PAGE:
Saturday, April 30th 2011
It was a gorgeous, sunny day out on the water with South Broward High School. We were using a smaller boat than usual so although there was a limited amount of room, things went smoothly throughout the day. We headed out to our reef site which is deeper than most of our other sites. This means that the ropes attached to our drumlines are doubled so that they are twice as long. Luckily, some of our high schoolers were more than willing to help us pull in these lines. Our first shark of the day was a good-sized Sandbar shark. We brought the shark up on the side of the boat, placed the water pump in its mouth so it could continue to breathe, and set to work taking muscle and blood samples, and placing tags. We put two tags on the shark: an orange roto tag on the dorsal fin and a yellow spaghetti tag at the base of the dorsal fin. The shark was released in great condition and the drumline was re-baited and placed back on its site.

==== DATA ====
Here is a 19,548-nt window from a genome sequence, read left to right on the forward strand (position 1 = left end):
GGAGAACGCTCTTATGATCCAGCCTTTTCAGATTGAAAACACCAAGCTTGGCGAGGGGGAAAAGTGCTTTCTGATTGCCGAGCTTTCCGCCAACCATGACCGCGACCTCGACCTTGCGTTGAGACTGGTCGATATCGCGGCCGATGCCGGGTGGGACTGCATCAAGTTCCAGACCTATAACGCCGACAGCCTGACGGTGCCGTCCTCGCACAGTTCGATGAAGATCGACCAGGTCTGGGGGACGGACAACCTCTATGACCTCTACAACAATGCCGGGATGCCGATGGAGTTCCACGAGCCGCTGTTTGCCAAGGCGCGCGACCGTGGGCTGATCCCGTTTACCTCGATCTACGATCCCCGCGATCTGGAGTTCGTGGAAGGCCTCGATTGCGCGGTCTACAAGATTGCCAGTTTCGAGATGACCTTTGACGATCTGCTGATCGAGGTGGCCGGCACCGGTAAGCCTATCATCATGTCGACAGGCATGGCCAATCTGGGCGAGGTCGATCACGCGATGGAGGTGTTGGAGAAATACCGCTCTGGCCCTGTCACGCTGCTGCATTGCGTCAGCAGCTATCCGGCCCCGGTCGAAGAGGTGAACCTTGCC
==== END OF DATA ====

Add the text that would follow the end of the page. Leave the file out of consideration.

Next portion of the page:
The rest of the day was fairly slow. One of the teachers from South Broward spotted a Hammerhead’s dorsal fin near one of our other buoys. Quickly, we set out a bait in order to try to catch the shark but after a few minutes without a bite, we continued to pick up drumlines. Near the end of the day, we pulled in a Scalloped Hammerhead. This beautiful animal had another Scalloped Hammerhead following it as we brought the one on the line up to the boat. The second shark swam away as we pulled the hooked one onto the boat. The same steps were taken as with the Sandbar shark: the water pump was put in place and muscle and blood samples were taken. The shark was also outfitted with a satellite tag so we can track its movements and collect important data regarding its mating and feeding grounds.
Although the day only yielded two sharks, it was still a great day out on the water. Catching only two sharks at a comparatively productive reef site is yet another sign that shark populations are in decline worldwide. It reinforces how important it is to continue to educate people on the plight of sharks and what they can do to help.
Much sharky love,